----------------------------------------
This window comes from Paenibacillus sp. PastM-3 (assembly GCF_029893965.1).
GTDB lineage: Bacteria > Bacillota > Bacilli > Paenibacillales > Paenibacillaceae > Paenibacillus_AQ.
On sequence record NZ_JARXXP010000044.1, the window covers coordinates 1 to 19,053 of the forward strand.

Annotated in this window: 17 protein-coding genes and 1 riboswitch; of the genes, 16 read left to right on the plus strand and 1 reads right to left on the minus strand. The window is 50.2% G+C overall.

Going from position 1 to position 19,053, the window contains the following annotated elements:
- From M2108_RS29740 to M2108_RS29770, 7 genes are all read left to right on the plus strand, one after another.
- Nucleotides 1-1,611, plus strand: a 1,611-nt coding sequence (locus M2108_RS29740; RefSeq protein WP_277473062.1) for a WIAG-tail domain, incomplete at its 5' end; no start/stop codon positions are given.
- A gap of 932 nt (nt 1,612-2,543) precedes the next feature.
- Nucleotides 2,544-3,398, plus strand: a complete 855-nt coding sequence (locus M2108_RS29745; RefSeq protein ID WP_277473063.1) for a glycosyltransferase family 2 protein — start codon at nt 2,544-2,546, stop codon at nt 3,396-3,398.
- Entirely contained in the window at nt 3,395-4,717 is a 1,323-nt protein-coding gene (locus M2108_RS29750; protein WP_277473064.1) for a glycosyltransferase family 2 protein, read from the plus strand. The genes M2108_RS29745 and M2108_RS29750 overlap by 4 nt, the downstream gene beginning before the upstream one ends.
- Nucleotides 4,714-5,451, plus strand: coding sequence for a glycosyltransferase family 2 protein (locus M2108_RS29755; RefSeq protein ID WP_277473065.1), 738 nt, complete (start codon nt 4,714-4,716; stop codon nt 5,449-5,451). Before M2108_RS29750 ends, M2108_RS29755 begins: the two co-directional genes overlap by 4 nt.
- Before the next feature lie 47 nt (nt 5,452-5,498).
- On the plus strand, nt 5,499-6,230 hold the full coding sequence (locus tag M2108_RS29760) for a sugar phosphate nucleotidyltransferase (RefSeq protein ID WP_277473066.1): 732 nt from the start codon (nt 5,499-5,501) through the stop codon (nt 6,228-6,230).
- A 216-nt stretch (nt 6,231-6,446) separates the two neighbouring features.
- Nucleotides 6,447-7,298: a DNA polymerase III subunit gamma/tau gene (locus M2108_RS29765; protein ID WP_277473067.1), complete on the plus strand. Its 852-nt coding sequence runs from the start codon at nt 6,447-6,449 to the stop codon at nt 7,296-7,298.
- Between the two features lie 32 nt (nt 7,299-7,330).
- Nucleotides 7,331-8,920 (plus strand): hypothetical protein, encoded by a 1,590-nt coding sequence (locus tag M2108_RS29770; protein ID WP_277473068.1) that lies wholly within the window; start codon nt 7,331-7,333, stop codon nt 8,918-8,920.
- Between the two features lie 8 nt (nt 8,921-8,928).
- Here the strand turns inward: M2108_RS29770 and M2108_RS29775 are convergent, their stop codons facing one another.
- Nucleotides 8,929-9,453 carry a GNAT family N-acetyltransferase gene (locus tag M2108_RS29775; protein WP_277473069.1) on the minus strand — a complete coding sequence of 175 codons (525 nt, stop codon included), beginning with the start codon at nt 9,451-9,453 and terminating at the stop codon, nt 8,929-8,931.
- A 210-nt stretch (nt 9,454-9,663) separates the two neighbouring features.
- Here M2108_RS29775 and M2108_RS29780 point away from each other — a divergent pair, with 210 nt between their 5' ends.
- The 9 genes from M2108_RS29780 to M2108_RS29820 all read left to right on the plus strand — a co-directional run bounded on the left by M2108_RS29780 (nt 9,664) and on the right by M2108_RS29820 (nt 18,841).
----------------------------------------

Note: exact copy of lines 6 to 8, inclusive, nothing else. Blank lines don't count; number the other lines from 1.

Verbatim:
- From M2108_RS29740 to M2108_RS29770, 7 genes are all read left to right on the plus strand, one after another.
- Nucleotides 1-1,611, plus strand: a 1,611-nt coding sequence (locus M2108_RS29740; RefSeq protein WP_277473062.1) for a WIAG-tail domain, incomplete at its 5' end; no start/stop codon positions are given.
- A gap of 932 nt (nt 1,612-2,543) precedes the next feature.